Desktop publishing, which involves designing page layouts for newspapers and brochures, is slowly being replaced with graphic designers, which often has an individual wondering if he or she can become a desktop publisher with an associate’s degree in graphic design. The answer to this question is yes. It’s very possible to use the knowledge gained in a graphic design program to obtain a job as a desktop publisher because these two careers have similar job tasks and training requirements.
What is a Desktop Publisher?
A desktop publisher is an individual who uses computer software to design pay layouts for newspapers, brochures, books and similar items that are published or printed online. They use publication software to create layouts used for both electronic and print publication. The import graphics and texts into the software, edit the graphics, revise layouts and submit the final draft to the publishers. Desktop publishers often work with other professionals like graphic designers and writers. While the internet and digital media may have taken a lot of the work away from the conventional desktop publisher, they can still be found working for physical newspaper companies.
What is a Graphic Designer?
A graphic designer is a professional who uses computer software to create visual elements such as images, logos and illustrations. Although they typically create their concepts using software, they may also do it by hand and transfer the work into the computer software. They’re most often found creating websites. They choose the graphics, fonts and illustrations and use them to design a website. They also review their work for errors before submitting it for publication or release. Graphic designers are very similar to desktop publishers in that they both make a living by creating and designing graphics and illustrations for some sort of publication.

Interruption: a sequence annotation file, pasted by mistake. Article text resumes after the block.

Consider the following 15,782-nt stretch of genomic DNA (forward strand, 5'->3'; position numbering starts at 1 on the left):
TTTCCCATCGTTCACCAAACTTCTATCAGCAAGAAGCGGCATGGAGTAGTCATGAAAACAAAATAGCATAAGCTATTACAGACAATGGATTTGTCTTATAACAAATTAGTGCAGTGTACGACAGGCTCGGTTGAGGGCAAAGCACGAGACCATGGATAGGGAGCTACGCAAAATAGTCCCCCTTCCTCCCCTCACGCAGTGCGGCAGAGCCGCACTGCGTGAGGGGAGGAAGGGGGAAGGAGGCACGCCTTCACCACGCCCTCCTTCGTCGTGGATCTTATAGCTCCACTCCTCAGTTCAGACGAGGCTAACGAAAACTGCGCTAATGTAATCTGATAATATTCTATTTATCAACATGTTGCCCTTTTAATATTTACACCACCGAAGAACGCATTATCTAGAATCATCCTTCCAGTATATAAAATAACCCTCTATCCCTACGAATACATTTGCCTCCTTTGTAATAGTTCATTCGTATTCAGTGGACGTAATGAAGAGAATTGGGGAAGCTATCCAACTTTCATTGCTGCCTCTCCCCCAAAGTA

Contents of a Graphic Designer Degree Program
Students in a graphic design associate’s degree program can expect to be in school for about two years. As is the case with most associate degree programs, the curriculum will include some general education courses. Graphic designer students will also take courses in computerized design, studio art, marketing, business, desktop publishing, commercial graphics production, website design, writing and printing techniques. These courses, while aimed at aspiring graphic designers, will go a long way towards preparing an individual for a desktop publishing job.
Despite desktop publishing and graphic design being similar in content and job duties, they are very different in terms of career outlook and wage potential. The U.S. Bureau of Labor Statistics (BLS) reports that desktop publishers should see a 14% decline in employment between 2016 and 2026 while graphic designers overall should see a growth of 4%. The actual growth varies by industry.
Graphic designers working for newspapers and desktop publishers are predicted to see a 22% decline in employment, but graphic designers working for computer systems designs should see a growth of 20%. Desktop publishers earned an average annual wage of $45,170, and graphic designers earned an average wage of $53,280.
With desktop publishing being slowly, or maybe not so slowly, replaced by web designers, graphic designers and editors, many individuals who are interested in graphics and designing often choose an associate’s degree in graphic design to be an ideal training program. It’s also a program that prepares students for various careers.
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